Tuesday, September 07, 2010

Shot the Webley Mark VI for the first time in a while,

and discovered the grips I’d made had apparently either dried a bit or I’d gotten a touch sloppy on the holes; they’re shifting a bit under pressure. Here’s my fix. Note: I started this before son gave a hand with the bike and we discovered The Awful Truth; I shall finish this before I start drinking.

In this case it’s easy. The grip frame is flat on the sides, so no inletting;
instead there are two pins sticking out on each side and corresponding holes in the grips. So we move to our old friend JB Weld.
(Yes, I know; both the damn caps cracked and leaked)
It’s a two-part epoxy that’s very handy for a whole lot of things. I’ve seen it used to bed a receiver into a stock, repair wood and plastic and -as here- tighten up the fit of grips that are worn, damaged or not made quite right.

Make sure the grips are clean and dry, no oil or grease in the areas the JB will go. The frame, on the other hand, you don’t have to be picky as you very much do NOT want the stuff to grab there. What I usually use for resist is paste wax. Yeah, the old furniture polish(Johnson in this case, as I still have most of a can). Wipe the frame clean, then wipe a light coat of wax onto the pins and the area immediately around them. Don’t worry about getting it spread too far; it’ll clean off later and better too much area covered than too little.

When the wax has dried, mix up the JB. For something like this I like to let it sit a few minutes to thicken up. Unless you use the fast-set stuff, you’ve got at least 15 minutes before it starts setting enough to be a problem(it does depend on temperature, if it’s warm it cures faster). Mix 50/50, close as you can, then while it’s sitting make damn sure you have wax over all frame surfaces it might get on*, then put a dab in the holes on the grips; it doesn't take much for this. I used a toothpick to load it in.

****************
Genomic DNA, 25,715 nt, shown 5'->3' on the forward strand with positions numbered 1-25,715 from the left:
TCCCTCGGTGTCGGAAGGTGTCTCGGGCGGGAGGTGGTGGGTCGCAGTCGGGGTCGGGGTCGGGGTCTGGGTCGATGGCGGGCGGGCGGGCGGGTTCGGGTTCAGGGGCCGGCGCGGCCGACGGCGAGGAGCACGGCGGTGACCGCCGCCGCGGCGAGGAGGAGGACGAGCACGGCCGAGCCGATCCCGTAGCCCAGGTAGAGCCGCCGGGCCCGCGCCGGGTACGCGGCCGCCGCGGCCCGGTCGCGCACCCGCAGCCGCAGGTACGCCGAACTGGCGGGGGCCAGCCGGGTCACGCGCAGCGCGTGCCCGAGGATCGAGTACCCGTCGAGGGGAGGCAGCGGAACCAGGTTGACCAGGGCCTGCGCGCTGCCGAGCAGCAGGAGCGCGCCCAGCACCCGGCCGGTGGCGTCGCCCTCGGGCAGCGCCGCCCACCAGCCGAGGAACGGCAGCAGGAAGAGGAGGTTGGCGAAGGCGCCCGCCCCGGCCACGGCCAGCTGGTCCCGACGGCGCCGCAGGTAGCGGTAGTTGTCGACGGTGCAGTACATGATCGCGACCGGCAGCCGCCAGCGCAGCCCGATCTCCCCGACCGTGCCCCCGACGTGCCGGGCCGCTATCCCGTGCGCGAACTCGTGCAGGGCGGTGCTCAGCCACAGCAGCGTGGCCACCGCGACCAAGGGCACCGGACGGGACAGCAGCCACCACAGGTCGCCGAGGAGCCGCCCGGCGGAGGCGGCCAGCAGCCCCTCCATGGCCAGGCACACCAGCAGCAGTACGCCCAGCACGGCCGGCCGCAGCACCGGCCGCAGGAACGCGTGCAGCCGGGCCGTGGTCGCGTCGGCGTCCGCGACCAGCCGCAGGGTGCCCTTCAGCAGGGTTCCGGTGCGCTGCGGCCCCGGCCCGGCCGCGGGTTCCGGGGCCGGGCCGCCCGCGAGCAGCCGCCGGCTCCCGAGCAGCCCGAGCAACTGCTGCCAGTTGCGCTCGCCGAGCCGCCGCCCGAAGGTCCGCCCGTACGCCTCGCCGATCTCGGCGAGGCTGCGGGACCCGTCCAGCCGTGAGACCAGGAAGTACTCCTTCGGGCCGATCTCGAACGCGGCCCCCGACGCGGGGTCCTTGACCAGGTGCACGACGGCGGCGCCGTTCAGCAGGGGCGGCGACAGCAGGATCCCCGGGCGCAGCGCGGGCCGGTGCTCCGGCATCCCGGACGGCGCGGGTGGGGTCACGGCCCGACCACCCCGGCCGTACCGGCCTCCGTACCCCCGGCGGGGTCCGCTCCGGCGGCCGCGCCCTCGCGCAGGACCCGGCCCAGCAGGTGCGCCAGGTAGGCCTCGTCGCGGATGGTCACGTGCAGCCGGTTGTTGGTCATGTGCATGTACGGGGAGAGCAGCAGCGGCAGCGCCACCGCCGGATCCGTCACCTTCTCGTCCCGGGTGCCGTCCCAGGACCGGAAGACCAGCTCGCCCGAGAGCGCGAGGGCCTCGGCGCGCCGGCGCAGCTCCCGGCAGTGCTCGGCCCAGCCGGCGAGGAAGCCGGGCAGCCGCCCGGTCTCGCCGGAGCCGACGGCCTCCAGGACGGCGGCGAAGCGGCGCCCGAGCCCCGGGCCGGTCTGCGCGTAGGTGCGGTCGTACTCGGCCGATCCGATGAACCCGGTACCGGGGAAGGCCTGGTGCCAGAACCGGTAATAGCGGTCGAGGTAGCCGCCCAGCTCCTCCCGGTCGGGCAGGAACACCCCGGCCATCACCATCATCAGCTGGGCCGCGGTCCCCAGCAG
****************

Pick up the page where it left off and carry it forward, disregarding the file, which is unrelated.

Then carefully press the grips into place, snug down the grip screw, and leave it alone for about four to six hours(again, time varies with temp). At that point you should be able to pull the screw, then carefully lift the grips off without messing up the fit. All looks well, put them back on and leave overnight to fully cure, and that’s it.

*If you do not have wax on the areas needed, or you use too much JB and it spreads out, you have a problem. That’s one reason for pulling the grips at 4-6 hours, if the stuff is grabbing where you don’t want it to you may be able to break the connection then. If you leave it and it fully cures, you’d better like the fit because the grips aren’t coming off.
Yes, there are a couple of ways to get them off; they stand a fair(near certain) chance of damaging the grips, so best not to have to try.

By the way, if you mix epoxy and such a lot, you might consider getting some of these:
You mix the epoxy on the top sheet, do your stuff and then just tear the top sheet off, leaving a clean surface for the next mix. I’m on the last pad of a set I bought years ago.

1 comment:

Anonymous said...

When, not if, the epoxy sticks where you don't want it to, put the object in the freezer long enough for it to freeze solid. Then give it a good sharp rap with a block of hardwood or a plastic faced mallet. I got the grips off my revolver by rapping it on the steel portion of the butt.

I've also gotten a couple of well glued in Mausers out of stocks they were bedded in with epoxy bedding the same way without damaging anything except the owner's skivvies.

The late Stan Baker showed me this one.

Gerry N.